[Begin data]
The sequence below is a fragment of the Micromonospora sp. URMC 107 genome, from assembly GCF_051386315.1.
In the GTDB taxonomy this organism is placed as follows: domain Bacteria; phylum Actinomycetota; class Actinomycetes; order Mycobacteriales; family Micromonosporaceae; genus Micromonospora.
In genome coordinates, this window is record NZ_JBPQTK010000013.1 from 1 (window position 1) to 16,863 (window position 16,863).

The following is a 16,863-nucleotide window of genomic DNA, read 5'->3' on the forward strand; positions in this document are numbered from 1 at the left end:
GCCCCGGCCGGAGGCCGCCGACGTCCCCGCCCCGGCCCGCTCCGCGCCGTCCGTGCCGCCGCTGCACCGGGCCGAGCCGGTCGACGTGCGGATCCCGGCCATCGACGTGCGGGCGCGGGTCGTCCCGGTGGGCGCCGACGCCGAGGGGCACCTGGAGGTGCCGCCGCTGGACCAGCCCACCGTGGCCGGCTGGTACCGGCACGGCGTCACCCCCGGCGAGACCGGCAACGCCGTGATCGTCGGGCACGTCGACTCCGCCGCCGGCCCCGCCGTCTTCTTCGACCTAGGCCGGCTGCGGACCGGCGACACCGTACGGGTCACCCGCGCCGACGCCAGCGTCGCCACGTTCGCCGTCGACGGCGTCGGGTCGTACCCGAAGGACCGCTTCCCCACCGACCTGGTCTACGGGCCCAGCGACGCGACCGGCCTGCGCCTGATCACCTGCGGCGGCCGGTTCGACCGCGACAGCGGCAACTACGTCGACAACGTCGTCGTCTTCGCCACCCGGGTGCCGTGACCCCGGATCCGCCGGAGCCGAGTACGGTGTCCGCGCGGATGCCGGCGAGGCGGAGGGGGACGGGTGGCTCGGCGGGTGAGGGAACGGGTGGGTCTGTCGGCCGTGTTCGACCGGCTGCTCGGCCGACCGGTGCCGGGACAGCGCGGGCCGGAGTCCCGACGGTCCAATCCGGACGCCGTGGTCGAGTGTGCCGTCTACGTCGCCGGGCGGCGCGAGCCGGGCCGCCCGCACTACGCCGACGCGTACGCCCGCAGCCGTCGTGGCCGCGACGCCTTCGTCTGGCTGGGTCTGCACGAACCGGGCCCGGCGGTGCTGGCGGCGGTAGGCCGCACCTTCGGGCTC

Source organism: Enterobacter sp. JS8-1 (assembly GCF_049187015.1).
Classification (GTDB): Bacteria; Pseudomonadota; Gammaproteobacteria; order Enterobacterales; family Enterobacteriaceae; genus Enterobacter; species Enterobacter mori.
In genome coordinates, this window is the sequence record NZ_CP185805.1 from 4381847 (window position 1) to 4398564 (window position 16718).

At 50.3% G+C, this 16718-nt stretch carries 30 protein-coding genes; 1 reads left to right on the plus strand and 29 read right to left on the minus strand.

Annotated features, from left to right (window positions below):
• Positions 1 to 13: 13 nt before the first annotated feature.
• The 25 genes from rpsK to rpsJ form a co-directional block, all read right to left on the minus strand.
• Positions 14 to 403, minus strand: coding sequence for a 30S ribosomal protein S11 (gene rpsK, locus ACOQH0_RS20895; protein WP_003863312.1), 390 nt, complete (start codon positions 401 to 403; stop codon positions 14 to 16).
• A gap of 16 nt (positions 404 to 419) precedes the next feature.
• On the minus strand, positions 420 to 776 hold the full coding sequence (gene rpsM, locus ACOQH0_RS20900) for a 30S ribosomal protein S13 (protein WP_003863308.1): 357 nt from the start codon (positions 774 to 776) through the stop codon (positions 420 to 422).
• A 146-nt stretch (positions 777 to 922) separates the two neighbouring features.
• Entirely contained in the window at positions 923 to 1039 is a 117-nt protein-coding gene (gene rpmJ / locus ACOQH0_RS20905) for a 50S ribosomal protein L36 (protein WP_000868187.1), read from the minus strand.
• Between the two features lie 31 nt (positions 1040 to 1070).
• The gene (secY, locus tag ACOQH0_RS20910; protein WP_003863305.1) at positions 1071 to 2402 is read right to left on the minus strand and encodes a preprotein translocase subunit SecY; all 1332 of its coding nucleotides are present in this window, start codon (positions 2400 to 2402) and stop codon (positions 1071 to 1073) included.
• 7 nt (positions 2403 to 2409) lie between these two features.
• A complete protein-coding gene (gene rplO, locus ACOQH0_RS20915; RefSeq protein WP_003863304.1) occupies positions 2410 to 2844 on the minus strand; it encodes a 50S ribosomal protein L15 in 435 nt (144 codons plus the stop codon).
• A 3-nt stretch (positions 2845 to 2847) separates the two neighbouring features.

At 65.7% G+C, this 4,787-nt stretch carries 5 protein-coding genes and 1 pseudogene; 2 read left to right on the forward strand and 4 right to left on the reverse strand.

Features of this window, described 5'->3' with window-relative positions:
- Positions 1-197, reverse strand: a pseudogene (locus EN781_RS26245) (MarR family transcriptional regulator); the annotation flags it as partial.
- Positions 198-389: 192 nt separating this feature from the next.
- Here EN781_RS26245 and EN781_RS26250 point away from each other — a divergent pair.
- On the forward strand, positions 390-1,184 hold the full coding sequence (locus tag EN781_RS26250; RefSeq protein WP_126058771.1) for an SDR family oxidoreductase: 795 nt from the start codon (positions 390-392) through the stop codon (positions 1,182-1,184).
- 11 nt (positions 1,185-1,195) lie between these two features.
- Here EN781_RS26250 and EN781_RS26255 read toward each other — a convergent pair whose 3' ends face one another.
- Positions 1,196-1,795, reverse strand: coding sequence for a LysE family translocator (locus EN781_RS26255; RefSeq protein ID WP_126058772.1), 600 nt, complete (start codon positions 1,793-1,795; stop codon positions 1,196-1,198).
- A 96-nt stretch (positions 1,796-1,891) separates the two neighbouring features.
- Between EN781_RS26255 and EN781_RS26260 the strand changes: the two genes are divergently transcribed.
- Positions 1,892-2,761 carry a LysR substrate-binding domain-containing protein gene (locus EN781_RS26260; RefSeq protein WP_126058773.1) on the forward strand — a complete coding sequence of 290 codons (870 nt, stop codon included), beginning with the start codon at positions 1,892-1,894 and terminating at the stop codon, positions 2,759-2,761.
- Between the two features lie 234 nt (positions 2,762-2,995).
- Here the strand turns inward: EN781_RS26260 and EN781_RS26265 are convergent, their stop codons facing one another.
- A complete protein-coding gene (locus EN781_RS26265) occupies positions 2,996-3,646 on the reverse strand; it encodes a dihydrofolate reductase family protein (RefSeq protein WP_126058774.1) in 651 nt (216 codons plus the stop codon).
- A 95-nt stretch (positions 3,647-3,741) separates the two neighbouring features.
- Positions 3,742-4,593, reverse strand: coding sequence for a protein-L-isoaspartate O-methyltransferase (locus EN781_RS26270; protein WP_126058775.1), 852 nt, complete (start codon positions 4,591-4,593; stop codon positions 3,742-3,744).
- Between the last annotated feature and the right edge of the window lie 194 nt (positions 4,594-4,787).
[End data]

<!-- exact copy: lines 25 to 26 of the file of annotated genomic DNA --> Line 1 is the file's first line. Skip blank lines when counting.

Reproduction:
- Positions 1-197, reverse strand: a pseudogene (locus EN781_RS26245) (MarR family transcriptional regulator); the annotation flags it as partial.
- Positions 198-389: 192 nt separating this feature from the next.